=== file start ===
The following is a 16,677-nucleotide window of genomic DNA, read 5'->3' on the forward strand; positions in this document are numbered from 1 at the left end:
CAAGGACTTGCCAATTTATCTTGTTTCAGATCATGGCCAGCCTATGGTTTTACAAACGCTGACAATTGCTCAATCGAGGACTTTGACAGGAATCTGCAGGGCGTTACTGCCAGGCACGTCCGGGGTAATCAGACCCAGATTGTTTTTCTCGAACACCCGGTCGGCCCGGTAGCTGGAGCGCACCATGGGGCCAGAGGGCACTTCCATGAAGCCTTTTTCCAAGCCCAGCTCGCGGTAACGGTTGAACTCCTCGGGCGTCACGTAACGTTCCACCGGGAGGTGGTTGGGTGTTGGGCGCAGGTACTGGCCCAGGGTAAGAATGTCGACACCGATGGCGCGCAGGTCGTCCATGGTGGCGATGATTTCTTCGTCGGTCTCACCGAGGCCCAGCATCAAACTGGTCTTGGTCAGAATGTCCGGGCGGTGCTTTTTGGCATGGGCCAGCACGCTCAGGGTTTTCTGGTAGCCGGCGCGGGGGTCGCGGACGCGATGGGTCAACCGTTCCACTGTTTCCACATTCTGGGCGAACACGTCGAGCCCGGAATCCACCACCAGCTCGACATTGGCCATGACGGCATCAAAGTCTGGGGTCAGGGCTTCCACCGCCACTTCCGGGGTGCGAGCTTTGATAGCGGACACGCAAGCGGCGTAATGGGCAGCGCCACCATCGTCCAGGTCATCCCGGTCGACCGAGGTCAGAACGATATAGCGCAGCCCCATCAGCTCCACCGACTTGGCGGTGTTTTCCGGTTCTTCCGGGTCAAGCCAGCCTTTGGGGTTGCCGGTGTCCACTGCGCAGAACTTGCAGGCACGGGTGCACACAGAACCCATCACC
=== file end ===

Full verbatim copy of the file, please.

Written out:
The following is a 16,677-nucleotide window of genomic DNA, read 5'->3' on the forward strand; positions in this document are numbered from 1 at the left end:
CAAGGACTTGCCAATTTATCTTGTTTCAGATCATGGCCAGCCTATGGTTTTACAAACGCTGACAATTGCTCAATCGAGGACTTTGACAGGAATCTGCAGGGCGTTACTGCCAGGCACGTCCGGGGTAATCAGACCCAGATTGTTTTTCTCGAACACCCGGTCGGCCCGGTAGCTGGAGCGCACCATGGGGCCAGAGGGCACTTCCATGAAGCCTTTTTCCAAGCCCAGCTCGCGGTAACGGTTGAACTCCTCGGGCGTCACGTAACGTTCCACCGGGAGGTGGTTGGGTGTTGGGCGCAGGTACTGGCCCAGGGTAAGAATGTCGACACCGATGGCGCGCAGGTCGTCCATGGTGGCGATGATTTCTTCGTCGGTCTCACCGAGGCCCAGCATCAAACTGGTCTTGGTCAGAATGTCCGGGCGGTGCTTTTTGGCATGGGCCAGCACGCTCAGGGTTTTCTGGTAGCCGGCGCGGGGGTCGCGGACGCGATGGGTCAACCGTTCCACTGTTTCCACATTCTGGGCGAACACGTCGAGCCCGGAATCCACCACCAGCTCGACATTGGCCATGACGGCATCAAAGTCTGGGGTCAGGGCTTCCACCGCCACTTCCGGGGTGCGAGCTTTGATAGCGGACACGCAAGCGGCGTAATGGGCAGCGCCACCATCGTCCAGGTCATCCCGGTCGACCGAGGTCAGAACGATATAGCGCAGCCCCATCAGCTCCACCGACTTGGCGGTGTTTTCCGGTTCTTCCGGGTCAAGCCAGCCTTTGGGGTTGCCGGTGTCCACTGCGCAGAACTTGCAGGCACGGGTGCACACAGAACCCATCACC